Reviewed: June 26, 2011
Released: June 2, 2011
If I had to draw a direct line of ancestry for Under Siege, it would probably have to be the Myth series, from the heyday of PC gaming, long before Bungie became the Halo studio. Old school PC gamers shouldn't get too excited, though: Though it shares a fair number of design concepts with Myth, with persistent units and a focus on combat over logistics at the forefront, Under Siege manages to stumble over its own difficulty and a lack of strategic depth. Still, for new developers Seed Studio, it has some promising elements that we might be able to look forward to in later games.|
Under Siege's campaign is its weakest point by far. Set in a vaguely industrial fantasy world in the midst of a civil war and an outbreak of monsters, the story unfolds through fairly predictable dialogue scenes with characters drawn in an anime style that clashes with the rest of the game's art. Once you finish reading the dialogue (Or just immediately skip through it), you end up fighting your way through one of the game's maps.
The campaign's missions aren't especially exciting, mostly focusing on getting from the start to the end and pushing through encounters without casualties. Any soldiers that die are gone for good, and either need to be replaced with cash or have their units re-bought entirely. The only divergences from the path in most missions are for treasure that you can use for replacements, new soldiers, and upgrades. Additionally, many missions have sudden spikes in difficulty at the end, which seem designed to challenge the standard complements that you've been using up to that point. While this would normally be good, the lack of mid-mission saves leads to a lot of times when you'll simply choke and die, leaving you to replay the easy parts of a mission again to work up to the real challenge.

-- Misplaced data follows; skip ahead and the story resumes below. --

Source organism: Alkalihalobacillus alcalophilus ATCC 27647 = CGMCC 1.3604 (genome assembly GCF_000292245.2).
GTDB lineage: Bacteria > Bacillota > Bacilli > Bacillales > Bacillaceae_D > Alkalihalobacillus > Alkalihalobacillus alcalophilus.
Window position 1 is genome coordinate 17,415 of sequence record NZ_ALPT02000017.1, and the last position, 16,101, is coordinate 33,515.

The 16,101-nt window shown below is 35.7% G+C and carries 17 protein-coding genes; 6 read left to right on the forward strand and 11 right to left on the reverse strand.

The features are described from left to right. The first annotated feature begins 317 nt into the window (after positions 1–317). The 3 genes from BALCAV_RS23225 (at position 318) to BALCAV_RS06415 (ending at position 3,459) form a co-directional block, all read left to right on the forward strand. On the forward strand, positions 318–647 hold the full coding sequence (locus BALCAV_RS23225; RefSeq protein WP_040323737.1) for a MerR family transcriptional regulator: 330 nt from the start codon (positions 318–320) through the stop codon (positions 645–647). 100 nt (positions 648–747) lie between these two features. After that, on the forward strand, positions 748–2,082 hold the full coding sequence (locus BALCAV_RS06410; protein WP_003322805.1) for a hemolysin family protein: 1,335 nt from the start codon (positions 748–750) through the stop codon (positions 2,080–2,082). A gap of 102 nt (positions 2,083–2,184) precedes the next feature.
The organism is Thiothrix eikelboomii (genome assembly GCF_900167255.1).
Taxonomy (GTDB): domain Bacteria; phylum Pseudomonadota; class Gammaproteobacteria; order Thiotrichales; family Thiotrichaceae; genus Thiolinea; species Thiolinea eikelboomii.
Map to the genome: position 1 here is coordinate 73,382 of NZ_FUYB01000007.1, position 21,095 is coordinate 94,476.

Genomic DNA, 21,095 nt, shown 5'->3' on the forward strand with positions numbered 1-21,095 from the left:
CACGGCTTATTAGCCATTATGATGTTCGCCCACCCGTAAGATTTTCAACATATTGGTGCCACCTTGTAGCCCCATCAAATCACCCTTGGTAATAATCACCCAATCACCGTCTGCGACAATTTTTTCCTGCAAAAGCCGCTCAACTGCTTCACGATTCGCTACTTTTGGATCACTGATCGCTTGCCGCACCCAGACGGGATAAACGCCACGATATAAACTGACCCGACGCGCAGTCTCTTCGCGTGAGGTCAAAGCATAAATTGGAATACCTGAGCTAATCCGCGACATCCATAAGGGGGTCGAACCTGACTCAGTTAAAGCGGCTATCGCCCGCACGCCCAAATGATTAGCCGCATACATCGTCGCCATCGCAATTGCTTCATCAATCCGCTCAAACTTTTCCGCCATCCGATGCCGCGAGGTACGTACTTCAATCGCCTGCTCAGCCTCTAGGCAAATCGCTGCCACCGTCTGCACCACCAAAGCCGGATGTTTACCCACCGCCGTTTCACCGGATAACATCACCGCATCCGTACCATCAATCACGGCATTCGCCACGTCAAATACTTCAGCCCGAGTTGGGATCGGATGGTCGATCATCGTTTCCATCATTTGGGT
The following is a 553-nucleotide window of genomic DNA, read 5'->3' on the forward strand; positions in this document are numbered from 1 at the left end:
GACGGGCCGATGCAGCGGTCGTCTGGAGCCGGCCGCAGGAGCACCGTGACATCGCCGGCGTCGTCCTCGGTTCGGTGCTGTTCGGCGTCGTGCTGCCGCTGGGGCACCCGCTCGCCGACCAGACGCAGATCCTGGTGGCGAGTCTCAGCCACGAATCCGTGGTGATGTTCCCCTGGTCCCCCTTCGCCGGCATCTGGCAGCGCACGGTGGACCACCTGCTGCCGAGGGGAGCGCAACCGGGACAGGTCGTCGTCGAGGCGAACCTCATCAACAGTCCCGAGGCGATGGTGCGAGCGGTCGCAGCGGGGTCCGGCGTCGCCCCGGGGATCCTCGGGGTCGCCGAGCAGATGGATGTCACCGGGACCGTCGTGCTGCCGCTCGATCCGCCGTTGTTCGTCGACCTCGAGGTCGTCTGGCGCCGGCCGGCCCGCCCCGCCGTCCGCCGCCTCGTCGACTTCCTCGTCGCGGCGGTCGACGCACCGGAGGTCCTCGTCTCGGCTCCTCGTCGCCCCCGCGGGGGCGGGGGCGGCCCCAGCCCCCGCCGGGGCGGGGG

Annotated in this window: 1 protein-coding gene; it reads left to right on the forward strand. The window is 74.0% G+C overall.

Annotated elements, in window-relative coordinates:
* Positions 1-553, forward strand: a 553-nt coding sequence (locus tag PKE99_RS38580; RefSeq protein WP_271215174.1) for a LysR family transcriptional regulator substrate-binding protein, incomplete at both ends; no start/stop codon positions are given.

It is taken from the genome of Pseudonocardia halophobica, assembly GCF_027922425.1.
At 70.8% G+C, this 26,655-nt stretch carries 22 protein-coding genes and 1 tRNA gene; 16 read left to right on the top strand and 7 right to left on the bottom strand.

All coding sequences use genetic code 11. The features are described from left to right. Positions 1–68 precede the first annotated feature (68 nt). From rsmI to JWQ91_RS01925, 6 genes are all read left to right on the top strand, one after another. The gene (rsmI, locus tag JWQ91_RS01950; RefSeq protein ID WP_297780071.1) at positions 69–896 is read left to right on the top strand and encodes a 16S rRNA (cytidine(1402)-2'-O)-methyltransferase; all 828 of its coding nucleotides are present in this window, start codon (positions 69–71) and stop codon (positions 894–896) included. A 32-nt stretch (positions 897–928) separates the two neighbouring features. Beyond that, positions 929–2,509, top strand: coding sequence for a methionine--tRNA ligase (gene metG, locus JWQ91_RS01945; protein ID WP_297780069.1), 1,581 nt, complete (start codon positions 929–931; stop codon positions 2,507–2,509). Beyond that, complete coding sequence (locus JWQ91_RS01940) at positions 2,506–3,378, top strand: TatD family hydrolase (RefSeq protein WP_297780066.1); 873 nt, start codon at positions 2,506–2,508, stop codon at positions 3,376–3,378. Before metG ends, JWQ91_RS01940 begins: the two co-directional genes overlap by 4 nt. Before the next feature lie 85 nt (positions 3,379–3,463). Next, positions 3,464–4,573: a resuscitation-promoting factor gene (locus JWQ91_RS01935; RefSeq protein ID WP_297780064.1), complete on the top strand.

Though the campaign serves as a decent tutorial to the rock-paper-scissors-styled balance between units, it could stand to be a little shorter. The main meat of the game is in multiplayer, which features quick, brutal battles between players in a variety of game types ranging from deathmatch to survival. While a poor choice of army can leave you destroyed, the games go quickly enough that you won't have long to regret your decisions before learning from them and trying again.
The game's units range from footmen and archers to mages and monsters. Each has its own suite of abilities that are accessed by hotkeys, and while some don't make too much thematic sense, such as archers being able to heal friendly units, they add what depth the game has. The game's control scheme does a decent job of easing the pains that come from playing an RTS on console, particularly in selection, with the ability to hotkey command groups being essential to playing well. While the game supports PlayStation Move for people who want to play the game in more traditional pointer-based RTS style, I wasn't able to try it out.
Finally, adding some longevity to the game, Under Siege includes a fairly powerful level editor that's at least on par with most PC games. While the game's light on actual strategy and heavy on micromanagement and instant to instant tactics, it's still not a bad choice for people looking for quick, RTS-style skirmishes on the PS3.